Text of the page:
Penetration Pricing

Penetration Pricing Definition

Penetration Pricing refers to a pricing policy generally used by a new entrant in the market, in which the price of the product is set at disruptively lower levels in order to gain the market share and therefore penetrate the market by attracting customers from its competitors.


A Telecommunication company, which is new in the market, comes up with an offer to provide one-month free internet services to its subscribers. This is an example of penetration pricing since, the telecommunication company, in order to enter the market, has offered to provide its internet services for free for an initial period of one month.

Penetration Pricing

Penetration Pricing Strategy

Consider the following diagram, which explains how the concept of penetration pricing works.

Penetration Pricing Graph

Here, the price of a product and quantity expected to be sold are represented on the vertical and the horizontal axis respectively. Thus, against price “P1”, a quantity that is expected to be sold is “Q1”. The price is kept at a relatively higher side and as a result, less quantity of goods is expected to be sold. If the price is further reduced to P2, even more quantity i.e. Q2 could have been sold. Thus, the graph represents that a lower price attracts the sale of higher quantity, which is the subject matter in case of penetration pricing.


Penetration Pricing is generally used by sellers who are new to the already developed economy. When a seller enters an existing market of an existing product, he may find it difficult to attract customers, being a newcomer. Such a seller can introduce penetration pricing and thereby reduce the prices of its product for an initial period of time so that customers are attracted to leave the competitors and connect with the seller. Sellers usually adopt this strategy for a particular set of products and simultaneously continue to sell the other products at their normal prices so as to maintain a reasonable profitability margin. The strategy is useful for those products where the demand is elastic to its price.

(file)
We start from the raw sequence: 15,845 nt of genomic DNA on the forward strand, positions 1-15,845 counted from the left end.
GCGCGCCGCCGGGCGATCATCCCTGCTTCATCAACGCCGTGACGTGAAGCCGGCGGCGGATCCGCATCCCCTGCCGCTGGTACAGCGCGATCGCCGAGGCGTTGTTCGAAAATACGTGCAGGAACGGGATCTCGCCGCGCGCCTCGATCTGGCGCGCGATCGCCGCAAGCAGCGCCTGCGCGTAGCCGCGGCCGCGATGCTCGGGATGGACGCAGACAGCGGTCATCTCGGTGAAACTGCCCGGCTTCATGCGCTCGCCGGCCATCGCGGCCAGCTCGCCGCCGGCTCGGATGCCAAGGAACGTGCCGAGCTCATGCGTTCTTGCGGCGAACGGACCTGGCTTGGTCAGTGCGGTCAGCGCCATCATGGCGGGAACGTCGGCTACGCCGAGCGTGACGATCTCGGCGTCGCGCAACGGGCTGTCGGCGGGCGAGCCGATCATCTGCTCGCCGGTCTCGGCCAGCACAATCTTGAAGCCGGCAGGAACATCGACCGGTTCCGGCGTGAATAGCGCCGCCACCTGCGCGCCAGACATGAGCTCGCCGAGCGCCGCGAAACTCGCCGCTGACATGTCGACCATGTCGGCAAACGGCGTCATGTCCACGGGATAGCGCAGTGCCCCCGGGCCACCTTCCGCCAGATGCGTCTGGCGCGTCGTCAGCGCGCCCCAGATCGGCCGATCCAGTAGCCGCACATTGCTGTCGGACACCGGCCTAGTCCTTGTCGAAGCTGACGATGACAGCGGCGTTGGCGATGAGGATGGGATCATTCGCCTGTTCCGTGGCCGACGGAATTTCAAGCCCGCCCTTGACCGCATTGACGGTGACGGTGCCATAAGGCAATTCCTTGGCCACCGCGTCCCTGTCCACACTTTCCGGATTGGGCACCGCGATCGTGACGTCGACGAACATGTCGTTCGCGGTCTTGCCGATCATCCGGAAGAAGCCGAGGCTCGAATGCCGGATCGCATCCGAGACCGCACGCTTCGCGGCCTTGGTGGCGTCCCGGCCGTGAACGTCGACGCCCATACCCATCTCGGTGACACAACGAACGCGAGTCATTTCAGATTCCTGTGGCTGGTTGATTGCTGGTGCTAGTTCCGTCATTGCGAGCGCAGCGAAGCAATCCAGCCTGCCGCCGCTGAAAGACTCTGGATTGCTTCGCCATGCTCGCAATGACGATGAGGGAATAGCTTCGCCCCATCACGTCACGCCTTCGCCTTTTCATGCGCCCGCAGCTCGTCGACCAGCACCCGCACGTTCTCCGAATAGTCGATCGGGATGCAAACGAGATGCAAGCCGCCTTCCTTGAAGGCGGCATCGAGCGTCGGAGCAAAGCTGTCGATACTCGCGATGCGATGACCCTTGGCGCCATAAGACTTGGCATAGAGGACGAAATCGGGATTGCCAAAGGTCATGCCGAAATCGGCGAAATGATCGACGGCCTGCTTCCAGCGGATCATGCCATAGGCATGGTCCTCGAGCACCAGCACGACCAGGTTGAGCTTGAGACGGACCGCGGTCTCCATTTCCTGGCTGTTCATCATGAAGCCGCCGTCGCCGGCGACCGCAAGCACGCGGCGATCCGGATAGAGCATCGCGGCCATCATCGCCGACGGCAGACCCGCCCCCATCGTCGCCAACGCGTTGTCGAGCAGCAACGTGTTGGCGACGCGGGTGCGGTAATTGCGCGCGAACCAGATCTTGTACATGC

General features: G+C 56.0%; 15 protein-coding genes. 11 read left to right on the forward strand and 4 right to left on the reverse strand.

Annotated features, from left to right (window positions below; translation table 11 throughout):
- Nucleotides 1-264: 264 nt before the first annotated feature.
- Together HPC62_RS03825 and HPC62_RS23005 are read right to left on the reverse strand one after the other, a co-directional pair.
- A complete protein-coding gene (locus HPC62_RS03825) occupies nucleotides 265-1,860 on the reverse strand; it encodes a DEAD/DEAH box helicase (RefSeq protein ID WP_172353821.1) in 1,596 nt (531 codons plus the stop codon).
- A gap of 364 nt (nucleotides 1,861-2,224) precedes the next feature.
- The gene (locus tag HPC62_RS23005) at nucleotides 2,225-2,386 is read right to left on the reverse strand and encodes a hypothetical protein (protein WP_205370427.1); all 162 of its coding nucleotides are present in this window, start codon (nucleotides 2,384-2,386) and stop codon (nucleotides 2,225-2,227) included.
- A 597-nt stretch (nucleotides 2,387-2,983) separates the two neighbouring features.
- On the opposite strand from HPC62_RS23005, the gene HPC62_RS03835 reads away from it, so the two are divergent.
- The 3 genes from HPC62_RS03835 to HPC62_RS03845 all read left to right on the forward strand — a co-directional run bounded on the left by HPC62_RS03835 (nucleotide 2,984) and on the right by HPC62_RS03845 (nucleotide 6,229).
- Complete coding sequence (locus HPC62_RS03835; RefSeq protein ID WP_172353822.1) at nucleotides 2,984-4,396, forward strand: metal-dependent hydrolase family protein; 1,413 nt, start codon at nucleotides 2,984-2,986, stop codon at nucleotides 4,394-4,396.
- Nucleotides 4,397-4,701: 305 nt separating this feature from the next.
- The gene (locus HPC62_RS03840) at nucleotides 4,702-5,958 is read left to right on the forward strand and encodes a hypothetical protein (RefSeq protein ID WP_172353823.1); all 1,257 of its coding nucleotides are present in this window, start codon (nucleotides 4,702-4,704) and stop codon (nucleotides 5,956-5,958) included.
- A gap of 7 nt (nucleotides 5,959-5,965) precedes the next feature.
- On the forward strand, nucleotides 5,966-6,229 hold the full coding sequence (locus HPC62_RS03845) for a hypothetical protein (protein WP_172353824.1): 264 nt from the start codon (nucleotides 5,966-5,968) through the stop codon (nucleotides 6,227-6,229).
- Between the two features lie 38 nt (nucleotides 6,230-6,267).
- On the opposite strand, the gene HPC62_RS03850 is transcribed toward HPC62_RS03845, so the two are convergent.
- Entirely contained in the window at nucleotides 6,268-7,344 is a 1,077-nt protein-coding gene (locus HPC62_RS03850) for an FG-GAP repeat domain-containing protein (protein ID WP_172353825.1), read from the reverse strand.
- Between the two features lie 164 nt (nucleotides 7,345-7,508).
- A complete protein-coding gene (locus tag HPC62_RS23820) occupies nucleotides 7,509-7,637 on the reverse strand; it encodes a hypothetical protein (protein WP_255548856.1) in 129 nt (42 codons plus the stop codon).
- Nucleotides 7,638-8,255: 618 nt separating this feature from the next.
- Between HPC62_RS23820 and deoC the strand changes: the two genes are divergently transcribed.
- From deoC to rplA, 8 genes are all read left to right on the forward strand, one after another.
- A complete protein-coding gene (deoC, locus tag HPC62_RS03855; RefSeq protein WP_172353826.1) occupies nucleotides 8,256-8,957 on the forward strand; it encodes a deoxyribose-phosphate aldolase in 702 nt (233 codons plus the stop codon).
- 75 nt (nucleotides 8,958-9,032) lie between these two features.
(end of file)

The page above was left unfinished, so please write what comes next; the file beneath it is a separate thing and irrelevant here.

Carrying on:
Penetration Pricing vs Price Skimming

Penetration pricing is a pricing strategy wherein a seller introduces its products at a low price for a particular period of time in order to attract a larger market share. The school of thought behind the strategy is that lower prices will attract more customers and help a company to develop a good market share by shifting the focus of the customers from the competitors to the company. Afterward, the company increases back the price of the product to its normal price.

On the other hand, price skimming is a pricing strategy wherein a company aims to maximize its profits by charging high prices for its newly introduced product. Thereafter, the prices are reduced to a normal price. This type of pricing strategy is adopted in case of unique products for which the customers may be willing to pay higher prices. A classic example of the price skimming policy is high technology-driven mobile phones, wherein owing to the features of the phone, customers are willing to pay higher prices.

Advantages and Disadvantages of Penetration Pricing


  • It helps a company to establish its market share at a quicker pace and leaves the competitors with the lesser response time.
  • It establishes goodwill for a company since customers promote the products automatically by word of mouth.
  • Since prices are set at the lower end, it encourages the company to maintain cost controls which lead to the efficiency of resources.
  • Such type of pricing strategy discourages the new competitors to enter the market.


  • As the prices are low, it may not result in sufficient profitability for the company even if a substantial quantity of the product is sold.
  • If the prices are initially kept low, it becomes difficult to justify the increase in the prices later.
  • The pricing strategy will not be useful for those products which have a shorter life cycle as the loss suffered by the company due to penetrative pricing in such a shorter life cycle may be substantial.
  • In case the sales do not pick up quickly, it may difficult for a company since the working capital will get blocked and may lead to a shortage of funds.


Based on the type of the product and the level of competition one may decide whether it will be beneficial to opt for the penetration pricing or other pricing strategies such as skimming pricing strategy.

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